DETTENSEE (Horb am Neckar) Print

Former coat of arms of Arms DETTENSEE: City of Horb am Neckar. Dettensee is one of 17 districts of the city of Horb am Neckar. The village is situated in the SE of Freudenstadt district and first mentioned in documents as 816 Tatinse. From the 18th to the 20th century, Dettersee existed as a large Jewish community with its own synagogue and cemetery, but in 1903 only 19 Jews lived there. In WWII, many buildings in the town, including the town hall, were destroyed.

Jewish history. The Jewish community at Dettensee presumably was founded with permission of the monastery of Mur by 1764 but from judicial documents, Jews were living in Dettensee before 1579. A promissory note by a citizen of Nagold to Gumprecht, a Jew living in Dettensee, dates from 1618. Forty-seven years later, both men's descendants were still arguing about repayment. The Jews were living in three manorial houses. Housing was pitiful. In those buildings with a prayer room and a school room in addition to all the families. No family had more than two rooms.. The village become a part of  Hohenzollern in 1806 when the Jewish community was one of three besides Haigerloch and Hechingen in Hohenzollern. In 1820, a synagogue was built. In 1822, even an own rabbinate could be installed. A Jewish school was founded in 1826. All the Jews except the schoolmaster, the precentor and one innkeeper were traders and dealers. However, the possibilities of trade and commerce were very limited due to the restrictions and orders of the administration; as a consequence meant Jews only could survive by begging and receiving alms. The population of the Jewish community at Dettensee peaked in 1830 with 197;  roughly half of the population.Meanwhile, a cemetery opened. An 1849 order of the princely government of Hohenzollern-Sigmaringen emancipated the Jews: They could buy houses, marry more easily so their general situation improved. Still, in the years to follow, decline became obvious: The Jews moved to the bigger cities or emigrated to America.  With 143 Jews in 1886, only 100 in 1890 and four in 1904, the school closed in 1902. The relief-fund was taken over by the Jewish community of Haigerloch, When the Nazis took power in 1933, the two Jews left in Dettensee, siblings Hermann and Luise Hirsch. Hermann Hirsch had given the real estate and the assets of the Jewish community to the village of Dettensee in 1930. Dettensee, in exchange, agreed to maintain and take care of the cemetery and to tear down the synagogue. On July 1, 1934, Herman Hirsch died. His sister Luise stayed at Dettensee until August 22, 1942. On that day, she was deported to Theresienstadt. From there, she came to the extermination camp at Maly-Trostinec, where she was murdered. The cemetery is still intact, Hermann Hirsch's tombstone is a pillar of the torn-down synagogue. A door of the prayer house today serves as the entrance door of a former joinery. The most famous Jew from Dettensee, maybe the one citizen from Dettensee known best at all, was the painter Salomon Hirschfelder born here on May 16, 1831. Later, he moved to Munich to study at the academy of arts. [February 2013]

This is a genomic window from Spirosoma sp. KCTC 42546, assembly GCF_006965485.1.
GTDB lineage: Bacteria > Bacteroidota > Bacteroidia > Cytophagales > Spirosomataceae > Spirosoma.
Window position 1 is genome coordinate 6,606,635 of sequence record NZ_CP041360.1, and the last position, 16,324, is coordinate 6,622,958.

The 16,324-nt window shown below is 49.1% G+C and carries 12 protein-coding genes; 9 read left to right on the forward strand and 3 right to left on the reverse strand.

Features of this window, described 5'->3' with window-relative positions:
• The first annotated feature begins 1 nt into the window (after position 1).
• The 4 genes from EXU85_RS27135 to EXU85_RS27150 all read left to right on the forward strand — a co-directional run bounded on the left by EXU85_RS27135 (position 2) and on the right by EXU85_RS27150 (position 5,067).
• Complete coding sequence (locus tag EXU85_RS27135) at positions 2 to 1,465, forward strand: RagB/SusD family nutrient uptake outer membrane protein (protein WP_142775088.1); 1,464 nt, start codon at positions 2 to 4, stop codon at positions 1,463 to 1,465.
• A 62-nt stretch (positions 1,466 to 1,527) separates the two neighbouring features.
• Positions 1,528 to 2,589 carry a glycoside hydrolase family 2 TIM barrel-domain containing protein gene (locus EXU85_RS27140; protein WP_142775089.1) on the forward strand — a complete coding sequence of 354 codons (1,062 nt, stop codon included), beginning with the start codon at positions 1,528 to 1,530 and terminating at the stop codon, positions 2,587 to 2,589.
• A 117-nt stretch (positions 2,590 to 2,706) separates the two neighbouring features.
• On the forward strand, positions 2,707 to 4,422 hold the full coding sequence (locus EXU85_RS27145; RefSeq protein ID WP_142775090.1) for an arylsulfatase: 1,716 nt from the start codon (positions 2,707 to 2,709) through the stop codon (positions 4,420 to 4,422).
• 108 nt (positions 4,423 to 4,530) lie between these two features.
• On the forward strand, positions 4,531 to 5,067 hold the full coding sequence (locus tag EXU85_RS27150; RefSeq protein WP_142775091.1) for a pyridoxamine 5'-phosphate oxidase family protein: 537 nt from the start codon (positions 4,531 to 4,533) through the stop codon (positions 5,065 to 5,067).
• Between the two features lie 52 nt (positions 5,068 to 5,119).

The coat of arms signifies a banking group in the village of Dettensee. The star refers to the Lords of Nonagon, the local owner from 1596 to 1620. The coat of arms was adopted on 28 February 1969 by the Ministry of the Interior awarded.

 

72160 Baden-Württemberg (Gerz)
see Horb.

To see information and photographs of individual gravestones in cemeteries in Baden-Wuerttemberg, click on this link and follow the directions on that page.

Last Updated on Tuesday, 19 February 2013 02:26